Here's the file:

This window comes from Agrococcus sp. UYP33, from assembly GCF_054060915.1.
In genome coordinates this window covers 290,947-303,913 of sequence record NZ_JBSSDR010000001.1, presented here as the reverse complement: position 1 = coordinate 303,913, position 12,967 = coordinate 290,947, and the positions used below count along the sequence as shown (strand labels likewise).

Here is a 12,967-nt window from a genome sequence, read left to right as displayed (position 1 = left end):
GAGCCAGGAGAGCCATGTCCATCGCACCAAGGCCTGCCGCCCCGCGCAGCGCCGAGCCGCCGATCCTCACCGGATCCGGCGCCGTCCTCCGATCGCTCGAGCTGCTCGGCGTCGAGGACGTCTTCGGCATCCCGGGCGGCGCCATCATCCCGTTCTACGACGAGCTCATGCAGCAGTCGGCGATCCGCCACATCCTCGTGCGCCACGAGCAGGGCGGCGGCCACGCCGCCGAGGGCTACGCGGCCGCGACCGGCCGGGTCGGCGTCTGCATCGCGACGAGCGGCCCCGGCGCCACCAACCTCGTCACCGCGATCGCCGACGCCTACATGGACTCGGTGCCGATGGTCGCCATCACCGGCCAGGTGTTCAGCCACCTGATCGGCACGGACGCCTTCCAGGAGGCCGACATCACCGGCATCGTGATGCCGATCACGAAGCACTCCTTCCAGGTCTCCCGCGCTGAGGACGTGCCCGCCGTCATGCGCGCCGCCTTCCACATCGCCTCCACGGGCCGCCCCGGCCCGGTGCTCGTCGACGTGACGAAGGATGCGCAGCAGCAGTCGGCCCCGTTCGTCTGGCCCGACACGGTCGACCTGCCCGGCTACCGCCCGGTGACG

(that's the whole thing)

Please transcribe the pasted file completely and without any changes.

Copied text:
This window comes from Agrococcus sp. UYP33, from assembly GCF_054060915.1.
In genome coordinates this window covers 290,947-303,913 of sequence record NZ_JBSSDR010000001.1, presented here as the reverse complement: position 1 = coordinate 303,913, position 12,967 = coordinate 290,947, and the positions used below count along the sequence as shown (strand labels likewise).

Here is a 12,967-nt window from a genome sequence, read left to right as displayed (position 1 = left end):
GAGCCAGGAGAGCCATGTCCATCGCACCAAGGCCTGCCGCCCCGCGCAGCGCCGAGCCGCCGATCCTCACCGGATCCGGCGCCGTCCTCCGATCGCTCGAGCTGCTCGGCGTCGAGGACGTCTTCGGCATCCCGGGCGGCGCCATCATCCCGTTCTACGACGAGCTCATGCAGCAGTCGGCGATCCGCCACATCCTCGTGCGCCACGAGCAGGGCGGCGGCCACGCCGCCGAGGGCTACGCGGCCGCGACCGGCCGGGTCGGCGTCTGCATCGCGACGAGCGGCCCCGGCGCCACCAACCTCGTCACCGCGATCGCCGACGCCTACATGGACTCGGTGCCGATGGTCGCCATCACCGGCCAGGTGTTCAGCCACCTGATCGGCACGGACGCCTTCCAGGAGGCCGACATCACCGGCATCGTGATGCCGATCACGAAGCACTCCTTCCAGGTCTCCCGCGCTGAGGACGTGCCCGCCGTCATGCGCGCCGCCTTCCACATCGCCTCCACGGGCCGCCCCGGCCCGGTGCTCGTCGACGTGACGAAGGATGCGCAGCAGCAGTCGGCCCCGTTCGTCTGGCCCGACACGGTCGACCTGCCCGGCTACCGCCCGGTGACG